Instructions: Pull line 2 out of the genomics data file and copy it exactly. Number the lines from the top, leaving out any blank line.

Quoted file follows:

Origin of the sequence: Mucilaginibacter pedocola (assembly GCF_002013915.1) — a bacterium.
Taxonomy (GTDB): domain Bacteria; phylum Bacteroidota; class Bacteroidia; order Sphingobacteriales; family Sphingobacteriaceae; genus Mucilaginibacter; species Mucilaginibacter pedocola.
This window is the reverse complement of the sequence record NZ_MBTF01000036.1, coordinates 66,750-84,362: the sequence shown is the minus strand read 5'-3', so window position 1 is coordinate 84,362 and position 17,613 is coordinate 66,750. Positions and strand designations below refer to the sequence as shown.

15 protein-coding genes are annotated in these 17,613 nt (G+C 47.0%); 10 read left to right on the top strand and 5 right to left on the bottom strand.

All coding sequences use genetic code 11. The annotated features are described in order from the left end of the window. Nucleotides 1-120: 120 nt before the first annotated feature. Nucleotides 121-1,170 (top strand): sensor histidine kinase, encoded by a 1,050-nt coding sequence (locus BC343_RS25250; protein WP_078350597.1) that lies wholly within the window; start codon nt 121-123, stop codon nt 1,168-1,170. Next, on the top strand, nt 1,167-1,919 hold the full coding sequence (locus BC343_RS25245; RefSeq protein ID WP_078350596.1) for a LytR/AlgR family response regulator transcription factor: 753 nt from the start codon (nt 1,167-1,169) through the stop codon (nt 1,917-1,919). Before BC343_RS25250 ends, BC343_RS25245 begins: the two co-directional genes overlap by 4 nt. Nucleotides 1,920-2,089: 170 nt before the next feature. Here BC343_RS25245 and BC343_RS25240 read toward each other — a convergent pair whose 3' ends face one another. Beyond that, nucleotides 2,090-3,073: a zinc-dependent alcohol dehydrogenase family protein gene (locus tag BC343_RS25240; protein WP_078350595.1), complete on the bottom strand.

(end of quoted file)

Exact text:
Taxonomy (GTDB): domain Bacteria; phylum Bacteroidota; class Bacteroidia; order Sphingobacteriales; family Sphingobacteriaceae; genus Mucilaginibacter; species Mucilaginibacter pedocola.